It’s gift-shopping time, for gift-worthy recordings, recommended alphabetically, by artist.
* Bombino “Azel” — A fresh, fine world-beat guitar-voice-and-band blast from the Nigerian master of happy riffs, move-your-feet beats and post-Hendrix riff solos. Dave Longstreth of Dirty Projectors produced this pulsating party soundtrack in Woodstock.
* Leonard Cohen “You Want it Darker” — A stunning sign-off from rock’s best poet, Dylan’s Nobel Prize notwithstanding. Cohen wrote and spoke-sang as if he knew the end was near but still had important things to tell us. This farewell is as compelling as David Bowie’s “Black Star.”
* Drive-By Truckers “American Band” — Their first album to hit the heights of their departed co-writer Jason Isbell, this is a hard-rocking, warts-and-all snapshot of an anxious and divided America. Writers Patterson Hood and Mike Cooley tear off the hoods hiding racism, gun violence and fear of the other as effectively as the election.
* Alejandro Escovedo “Burn Something Beautiful” — It’s beautiful and it burns: forceful guitar rock, old-school. When he yells, “C’mon!” they (some R.E.M. guys and other killers) light it up. Singing behind the beat brings Escovedo’s words into bright prominence; nobody means it more than he does.
* The Jayhawks “Paging Mr. Proust” — Best-ever lineup of this often-changing band serves up some great straight-ahead rock songs – the gloriously noisy “Ace,” the sweet “Lovers of the Sun,” the jaunty jangle of “Comeback Kids” and “The Dust of Long-Dead Stars”– packed among very good ones, all performed with suave confidence.
* Norah Jones “Day Breaks” — A brilliant consolidation, it’s jazzier than her jazzy multi-Grammy debut, rocks harder than anything she’s done before and even visits country. She gets tremendous support from a truly all-star crew including jazz-sax master Wayne Shorter and, as always, is a supple, versatile instrument herself.
* Maxwell “blackSUMMERSnight” — State of the art, and of the moment, R&B: powerful songs wonderfully well sung and played with uncommon unity and purpose. This album is so strong that the songs accompanied by Robert Glasper’s great band don’t stand out: Everything stands out.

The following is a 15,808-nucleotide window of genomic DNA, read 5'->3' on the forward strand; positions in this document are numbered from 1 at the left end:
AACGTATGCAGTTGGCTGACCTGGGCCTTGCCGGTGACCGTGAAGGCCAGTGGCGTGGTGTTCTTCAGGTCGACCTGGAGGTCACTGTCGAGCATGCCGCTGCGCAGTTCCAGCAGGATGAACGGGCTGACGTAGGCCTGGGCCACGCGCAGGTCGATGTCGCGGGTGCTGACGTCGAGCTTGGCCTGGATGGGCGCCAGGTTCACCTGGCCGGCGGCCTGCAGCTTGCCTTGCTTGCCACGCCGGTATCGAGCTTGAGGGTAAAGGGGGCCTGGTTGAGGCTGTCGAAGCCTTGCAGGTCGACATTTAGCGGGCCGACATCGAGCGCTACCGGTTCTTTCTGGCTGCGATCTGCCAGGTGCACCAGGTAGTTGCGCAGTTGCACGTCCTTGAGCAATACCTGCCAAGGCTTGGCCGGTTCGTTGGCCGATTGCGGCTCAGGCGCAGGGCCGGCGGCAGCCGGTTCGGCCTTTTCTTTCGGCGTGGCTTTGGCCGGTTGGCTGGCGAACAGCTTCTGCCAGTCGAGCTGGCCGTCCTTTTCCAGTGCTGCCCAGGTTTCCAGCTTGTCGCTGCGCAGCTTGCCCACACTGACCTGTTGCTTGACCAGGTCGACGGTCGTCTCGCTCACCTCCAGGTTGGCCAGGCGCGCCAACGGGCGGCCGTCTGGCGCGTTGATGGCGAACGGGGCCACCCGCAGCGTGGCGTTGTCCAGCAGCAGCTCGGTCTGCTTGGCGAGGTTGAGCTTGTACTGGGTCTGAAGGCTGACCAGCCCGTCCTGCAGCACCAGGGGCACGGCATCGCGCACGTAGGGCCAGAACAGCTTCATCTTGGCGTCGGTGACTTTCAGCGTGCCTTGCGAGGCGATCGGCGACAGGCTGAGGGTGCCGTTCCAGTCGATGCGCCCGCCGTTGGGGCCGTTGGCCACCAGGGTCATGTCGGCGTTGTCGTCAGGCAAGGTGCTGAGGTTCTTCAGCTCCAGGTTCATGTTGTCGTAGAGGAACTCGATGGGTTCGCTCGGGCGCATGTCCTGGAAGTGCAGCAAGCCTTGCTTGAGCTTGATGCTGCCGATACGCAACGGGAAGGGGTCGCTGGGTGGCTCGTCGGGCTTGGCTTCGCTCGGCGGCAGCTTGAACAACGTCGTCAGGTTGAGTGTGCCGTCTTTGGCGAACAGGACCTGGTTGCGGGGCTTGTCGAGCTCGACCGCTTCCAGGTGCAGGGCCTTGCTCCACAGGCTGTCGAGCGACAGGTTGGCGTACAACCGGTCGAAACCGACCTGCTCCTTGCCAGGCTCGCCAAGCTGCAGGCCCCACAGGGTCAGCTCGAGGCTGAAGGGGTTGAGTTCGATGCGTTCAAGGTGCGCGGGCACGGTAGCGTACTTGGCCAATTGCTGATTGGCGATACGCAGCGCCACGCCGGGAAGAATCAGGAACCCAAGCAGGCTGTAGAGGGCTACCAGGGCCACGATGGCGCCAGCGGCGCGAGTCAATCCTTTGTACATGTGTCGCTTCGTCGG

* NRBQ “High Noon – A 50-Year Retrospective” — This is a five-CD gorgeous, gleeful romp through every flavor and every phrase of perhaps our greatest band. The unifying constant is the widescreen vision of keyboardist Terry Adams who co-founded the ‘Q – yes, 50 years ago – and still leads it today. It’s 106 songs deep, stretching from the pre-Q’ Seven of Us (1966) to the crew that rocked The Egg last week.
* Sturgill Simpson “A Sailor’s Guide to Earth” — Here’s a Nashville record that breaks all the Nashville rules to astonishing effect. Simpson’s sound is a surprisingly effective blend: an up-hollow hillbilly voice, psychedelic big-band rock and super-witty, evocative writing. Check Estonian-born guitarist Laur Jaomets.
* Allen Toussaint “American Tunes” — His last recording, another Joe Henry production masterpiece and swan song of an American great. Toussaint played lovely piano right up to the end: He died on tour. Like the late, great Leon Russell, he was a briliant architect of sounds, specifically those of his native New Orleans.
* Trixie Whitley “Porta Bohemica” — A young talent with promise as great as her genes. Daughter of the late, great modern bluesman Chris Whitley (check his “Living With the Law”), she has arrived, with a detailed and compelling vision, and an arresting sound framing a persuasive, bone-deep voice.